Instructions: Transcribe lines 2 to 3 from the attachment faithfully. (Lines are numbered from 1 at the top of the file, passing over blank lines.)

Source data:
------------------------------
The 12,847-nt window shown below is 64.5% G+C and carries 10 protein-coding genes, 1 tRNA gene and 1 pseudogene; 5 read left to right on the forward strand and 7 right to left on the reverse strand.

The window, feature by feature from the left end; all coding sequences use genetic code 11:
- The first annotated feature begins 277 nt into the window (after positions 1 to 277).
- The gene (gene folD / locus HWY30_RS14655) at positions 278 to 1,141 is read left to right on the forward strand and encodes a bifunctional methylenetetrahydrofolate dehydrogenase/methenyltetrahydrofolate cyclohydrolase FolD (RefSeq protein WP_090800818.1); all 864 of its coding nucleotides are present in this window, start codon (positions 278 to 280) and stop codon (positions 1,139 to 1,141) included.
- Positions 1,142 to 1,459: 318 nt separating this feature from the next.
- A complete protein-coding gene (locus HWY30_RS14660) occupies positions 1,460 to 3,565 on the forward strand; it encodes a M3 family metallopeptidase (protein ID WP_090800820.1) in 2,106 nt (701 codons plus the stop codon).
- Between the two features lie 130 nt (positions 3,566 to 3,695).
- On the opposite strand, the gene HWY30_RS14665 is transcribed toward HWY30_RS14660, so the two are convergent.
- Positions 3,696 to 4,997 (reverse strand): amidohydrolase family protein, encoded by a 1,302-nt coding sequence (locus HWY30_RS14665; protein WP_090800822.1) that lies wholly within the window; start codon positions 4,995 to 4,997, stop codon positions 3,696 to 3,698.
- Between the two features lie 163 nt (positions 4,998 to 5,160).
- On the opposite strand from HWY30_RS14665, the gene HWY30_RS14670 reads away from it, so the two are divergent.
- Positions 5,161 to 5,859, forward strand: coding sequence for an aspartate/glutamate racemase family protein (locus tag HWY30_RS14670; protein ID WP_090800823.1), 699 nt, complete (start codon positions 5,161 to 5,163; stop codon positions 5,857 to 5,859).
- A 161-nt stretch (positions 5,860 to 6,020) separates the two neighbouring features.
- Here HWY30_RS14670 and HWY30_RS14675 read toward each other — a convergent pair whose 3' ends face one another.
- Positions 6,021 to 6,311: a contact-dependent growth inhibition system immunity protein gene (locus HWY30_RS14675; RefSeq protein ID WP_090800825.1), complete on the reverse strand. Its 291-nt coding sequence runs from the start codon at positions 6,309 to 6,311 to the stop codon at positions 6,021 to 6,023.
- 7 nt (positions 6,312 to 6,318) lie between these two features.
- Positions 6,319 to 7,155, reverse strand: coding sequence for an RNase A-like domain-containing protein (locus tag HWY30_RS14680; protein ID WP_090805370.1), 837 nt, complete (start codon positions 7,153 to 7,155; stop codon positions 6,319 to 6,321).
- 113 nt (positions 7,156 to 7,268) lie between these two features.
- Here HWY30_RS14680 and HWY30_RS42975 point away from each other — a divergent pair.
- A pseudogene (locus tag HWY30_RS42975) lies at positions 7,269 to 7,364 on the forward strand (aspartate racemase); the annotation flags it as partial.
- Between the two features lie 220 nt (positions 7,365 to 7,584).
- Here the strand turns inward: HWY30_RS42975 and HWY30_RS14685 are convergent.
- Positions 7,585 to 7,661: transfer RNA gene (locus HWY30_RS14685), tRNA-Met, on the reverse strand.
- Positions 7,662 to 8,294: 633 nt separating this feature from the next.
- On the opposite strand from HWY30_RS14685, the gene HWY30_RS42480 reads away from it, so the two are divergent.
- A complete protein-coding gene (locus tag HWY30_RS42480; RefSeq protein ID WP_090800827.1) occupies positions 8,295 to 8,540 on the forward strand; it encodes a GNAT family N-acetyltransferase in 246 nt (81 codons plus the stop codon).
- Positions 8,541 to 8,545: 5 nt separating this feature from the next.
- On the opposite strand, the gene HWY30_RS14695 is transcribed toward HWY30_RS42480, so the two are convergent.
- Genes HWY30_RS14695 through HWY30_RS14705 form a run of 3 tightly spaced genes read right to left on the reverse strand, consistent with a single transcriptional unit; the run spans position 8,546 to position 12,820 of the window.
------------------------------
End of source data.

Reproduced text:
The window, feature by feature from the left end; all coding sequences use genetic code 11:
- The first annotated feature begins 277 nt into the window (after positions 1 to 277).